> Workshop programme
This four-day WTO Workshop was the seventh to be held in Geneva and was organized by the WTO Secretariat in close collaboration with the World Health Organization (WHO) and World Intellectual Property Organization (WIPO). It was part of the cooperation between the three international organizations on issues arising when intellectual property rights and public health are linked, and one of the WTO’s many technical cooperation and capacity building activities.
Like earlier workshops held in Geneva since 2005, it aimed to ensure that the participants get a comprehensive overview of the key issues which affect the promotion of innovation and access to medicines.
The workshop’s content included the information necessary for their countries to make use of the Trade-related Aspects of Intellectual Property Rights (TRIPS) Agreement’s flexibilities, which allow countries to adapt intellectual property protection to meet public health and other purposes.
Underlying the workshop were the needs that are special to public health, from innovation to patients’ ability to obtain pharmaceutical products. Presentations, discussions and practical exercises looked at the TRIPS Agreement and the management of intellectual property rights as applied to concrete health-related projects.
The workshop familiarized participants with the key concepts under the TRIPS Agreement and other intellectual property instruments, and how their provisions can be implemented in national law.
It covered a range of subjects including the additional flexibility agreed by members in August 2003 and December 2005 to allow generic versions of patented medicines to be made under compulsory licence for export to countries that cannot manufacture the medicines themselves, usually referred to as the “paragraph 6 system”. Other TRIPS provisions and flexibilities directly relevant to public health and future needs were also examined.
A particular emphasis was laid on pricing and procurement policies as a key element in securing access to medicines, and experts from major procurement initiatives shared their practical experiences with participants.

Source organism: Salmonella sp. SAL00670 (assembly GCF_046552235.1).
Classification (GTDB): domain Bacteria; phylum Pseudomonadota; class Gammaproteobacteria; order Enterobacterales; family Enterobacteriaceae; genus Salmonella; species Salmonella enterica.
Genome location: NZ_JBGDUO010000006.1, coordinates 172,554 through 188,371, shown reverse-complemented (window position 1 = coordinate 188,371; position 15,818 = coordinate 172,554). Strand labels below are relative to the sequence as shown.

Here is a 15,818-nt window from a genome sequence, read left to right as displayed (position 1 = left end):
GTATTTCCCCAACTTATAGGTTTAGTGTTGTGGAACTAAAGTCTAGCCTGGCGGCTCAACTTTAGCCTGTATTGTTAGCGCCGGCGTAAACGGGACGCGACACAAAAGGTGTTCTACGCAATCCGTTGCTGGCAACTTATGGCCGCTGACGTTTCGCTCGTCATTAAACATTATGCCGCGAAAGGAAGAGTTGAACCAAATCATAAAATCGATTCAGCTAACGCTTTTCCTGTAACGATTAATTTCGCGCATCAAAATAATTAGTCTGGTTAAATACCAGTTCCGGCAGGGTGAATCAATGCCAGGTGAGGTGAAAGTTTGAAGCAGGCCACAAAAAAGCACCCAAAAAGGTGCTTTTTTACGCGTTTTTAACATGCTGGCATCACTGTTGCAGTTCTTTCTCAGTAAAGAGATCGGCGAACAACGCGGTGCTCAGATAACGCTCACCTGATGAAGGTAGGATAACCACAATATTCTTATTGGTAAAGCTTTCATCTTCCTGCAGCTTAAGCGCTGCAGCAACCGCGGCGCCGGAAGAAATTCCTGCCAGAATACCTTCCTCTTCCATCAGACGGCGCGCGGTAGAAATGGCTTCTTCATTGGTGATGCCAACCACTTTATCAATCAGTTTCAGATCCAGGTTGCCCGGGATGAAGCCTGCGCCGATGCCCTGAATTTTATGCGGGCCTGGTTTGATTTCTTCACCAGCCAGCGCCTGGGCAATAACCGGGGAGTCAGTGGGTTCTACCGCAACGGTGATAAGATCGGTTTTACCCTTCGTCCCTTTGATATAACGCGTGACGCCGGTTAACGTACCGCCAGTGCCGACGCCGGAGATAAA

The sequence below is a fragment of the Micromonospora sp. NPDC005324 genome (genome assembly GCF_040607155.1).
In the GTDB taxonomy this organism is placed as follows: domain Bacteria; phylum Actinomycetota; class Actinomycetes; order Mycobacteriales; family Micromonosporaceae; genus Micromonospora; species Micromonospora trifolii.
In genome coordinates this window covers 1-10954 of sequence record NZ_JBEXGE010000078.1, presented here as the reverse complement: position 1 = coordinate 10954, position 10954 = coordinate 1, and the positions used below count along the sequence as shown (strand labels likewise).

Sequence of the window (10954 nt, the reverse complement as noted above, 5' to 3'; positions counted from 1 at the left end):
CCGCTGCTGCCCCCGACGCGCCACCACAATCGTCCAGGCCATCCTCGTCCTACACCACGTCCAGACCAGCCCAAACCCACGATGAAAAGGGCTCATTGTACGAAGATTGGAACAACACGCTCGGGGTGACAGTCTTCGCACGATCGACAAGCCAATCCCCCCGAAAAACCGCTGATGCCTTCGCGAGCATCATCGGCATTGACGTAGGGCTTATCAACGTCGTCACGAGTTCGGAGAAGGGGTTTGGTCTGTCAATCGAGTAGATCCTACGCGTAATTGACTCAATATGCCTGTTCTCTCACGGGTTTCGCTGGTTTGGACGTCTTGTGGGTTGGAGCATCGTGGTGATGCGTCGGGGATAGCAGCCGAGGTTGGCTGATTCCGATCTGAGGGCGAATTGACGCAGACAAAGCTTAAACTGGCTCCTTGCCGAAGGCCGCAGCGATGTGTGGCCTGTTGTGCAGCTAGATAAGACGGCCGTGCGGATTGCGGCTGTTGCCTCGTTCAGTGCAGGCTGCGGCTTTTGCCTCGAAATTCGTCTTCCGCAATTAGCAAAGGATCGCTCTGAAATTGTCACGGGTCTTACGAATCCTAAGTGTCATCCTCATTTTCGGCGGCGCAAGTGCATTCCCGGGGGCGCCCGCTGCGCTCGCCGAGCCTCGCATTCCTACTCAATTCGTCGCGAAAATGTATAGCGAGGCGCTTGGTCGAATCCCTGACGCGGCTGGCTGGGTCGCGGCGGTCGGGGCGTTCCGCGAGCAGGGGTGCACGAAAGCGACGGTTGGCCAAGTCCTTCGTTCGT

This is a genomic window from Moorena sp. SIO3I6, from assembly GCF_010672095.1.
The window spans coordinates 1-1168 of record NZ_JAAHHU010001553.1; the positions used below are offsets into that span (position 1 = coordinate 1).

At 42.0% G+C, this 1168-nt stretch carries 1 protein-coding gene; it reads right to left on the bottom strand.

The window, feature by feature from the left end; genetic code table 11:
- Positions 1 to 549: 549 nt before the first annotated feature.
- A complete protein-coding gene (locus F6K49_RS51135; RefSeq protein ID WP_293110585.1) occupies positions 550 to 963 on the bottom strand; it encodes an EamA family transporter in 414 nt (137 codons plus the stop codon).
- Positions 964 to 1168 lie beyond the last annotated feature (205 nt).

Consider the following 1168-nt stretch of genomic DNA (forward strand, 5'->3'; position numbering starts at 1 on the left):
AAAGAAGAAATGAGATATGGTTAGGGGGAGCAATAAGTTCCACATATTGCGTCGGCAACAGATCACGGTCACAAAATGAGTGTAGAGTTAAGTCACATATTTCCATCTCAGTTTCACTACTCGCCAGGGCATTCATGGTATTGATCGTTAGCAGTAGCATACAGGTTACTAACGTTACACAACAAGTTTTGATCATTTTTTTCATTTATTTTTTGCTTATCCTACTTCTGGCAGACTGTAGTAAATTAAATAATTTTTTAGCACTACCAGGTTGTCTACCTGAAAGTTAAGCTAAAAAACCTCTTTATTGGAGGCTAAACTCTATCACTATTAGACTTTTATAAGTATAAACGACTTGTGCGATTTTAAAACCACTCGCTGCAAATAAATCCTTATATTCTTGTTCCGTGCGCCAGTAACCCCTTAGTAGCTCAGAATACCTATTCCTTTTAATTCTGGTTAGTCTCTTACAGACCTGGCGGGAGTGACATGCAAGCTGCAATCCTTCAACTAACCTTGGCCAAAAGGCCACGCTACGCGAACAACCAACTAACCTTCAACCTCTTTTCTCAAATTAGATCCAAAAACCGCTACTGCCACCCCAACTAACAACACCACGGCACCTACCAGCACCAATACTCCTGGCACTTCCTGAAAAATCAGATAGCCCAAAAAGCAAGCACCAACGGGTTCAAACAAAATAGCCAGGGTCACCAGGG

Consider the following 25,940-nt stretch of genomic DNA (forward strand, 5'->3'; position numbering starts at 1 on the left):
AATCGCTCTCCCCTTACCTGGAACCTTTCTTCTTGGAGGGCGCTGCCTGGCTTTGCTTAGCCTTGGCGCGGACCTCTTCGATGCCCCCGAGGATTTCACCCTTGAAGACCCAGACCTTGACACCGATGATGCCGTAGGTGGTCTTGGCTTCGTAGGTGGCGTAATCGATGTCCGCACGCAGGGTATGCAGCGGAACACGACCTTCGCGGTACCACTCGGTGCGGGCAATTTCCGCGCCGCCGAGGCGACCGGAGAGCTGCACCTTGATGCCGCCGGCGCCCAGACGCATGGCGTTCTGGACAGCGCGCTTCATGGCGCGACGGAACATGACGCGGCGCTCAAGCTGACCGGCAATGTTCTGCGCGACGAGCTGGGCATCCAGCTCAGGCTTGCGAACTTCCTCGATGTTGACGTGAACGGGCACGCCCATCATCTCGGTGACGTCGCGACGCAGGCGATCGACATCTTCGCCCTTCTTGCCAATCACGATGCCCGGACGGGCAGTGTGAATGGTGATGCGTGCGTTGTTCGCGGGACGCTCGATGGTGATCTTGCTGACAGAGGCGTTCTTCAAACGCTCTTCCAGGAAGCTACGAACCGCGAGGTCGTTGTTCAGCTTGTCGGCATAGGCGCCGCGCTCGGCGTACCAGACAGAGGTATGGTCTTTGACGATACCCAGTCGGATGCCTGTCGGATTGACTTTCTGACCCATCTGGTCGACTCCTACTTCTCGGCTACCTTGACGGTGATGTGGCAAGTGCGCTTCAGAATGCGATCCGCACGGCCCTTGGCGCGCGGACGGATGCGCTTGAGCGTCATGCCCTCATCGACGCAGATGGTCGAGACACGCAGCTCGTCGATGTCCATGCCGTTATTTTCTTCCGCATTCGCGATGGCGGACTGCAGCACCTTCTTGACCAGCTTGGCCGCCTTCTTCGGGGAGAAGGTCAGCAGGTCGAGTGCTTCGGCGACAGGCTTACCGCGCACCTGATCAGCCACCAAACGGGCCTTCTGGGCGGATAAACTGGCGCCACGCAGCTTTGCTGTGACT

Among the other issues covered were those related to the safety, efficacy and quality of medicines, technology transfer and local production, the role of competition policy, and intellectual property rights provisions in regional or bilateral free trade agreements, and their link with public health.
The World Health Organization (WHO)’s and the World Intellectual Property Organization (WIPO)’s contributions to the workshop demonstrated how the three organizations use their different expertise to work together.
To complete the picture, a number of other speakers shared their experiences and views on certain key issues directly relevant to public health. They included representatives of some WTO members, the research and development (R&D) and generic industries, Médecins sans Frontières (Doctors without Frontiers), the Global Fund and the Medicines for Malaria Venture. The programme therefore offered a rounded view of the issues at the crossroad between intellectual property rights and public health.
TRIPS public health flexibilities also figure prominently in other WTO national and regional technical cooperation events. Similar regional workshops have been held for African countries in Mauritius in June 2006, for the Asia Pacific region in Macao in July 2007 and for Latin American and Caribbean countries in 2008.
The participants in this came from: Belarus, Bhutan, Botswana, Brazil, Chile, Croatia, Ecuador, El Salvador, Honduras, the Islamic Republic of Iran, Jordan, Moldova, Myanmar, Nepal, Paraguay, Philippines, Sri Lanka, The Gambia, Togo, Trinidad and Tobago, Tunisia, Viet Nam and Zimbabwe.
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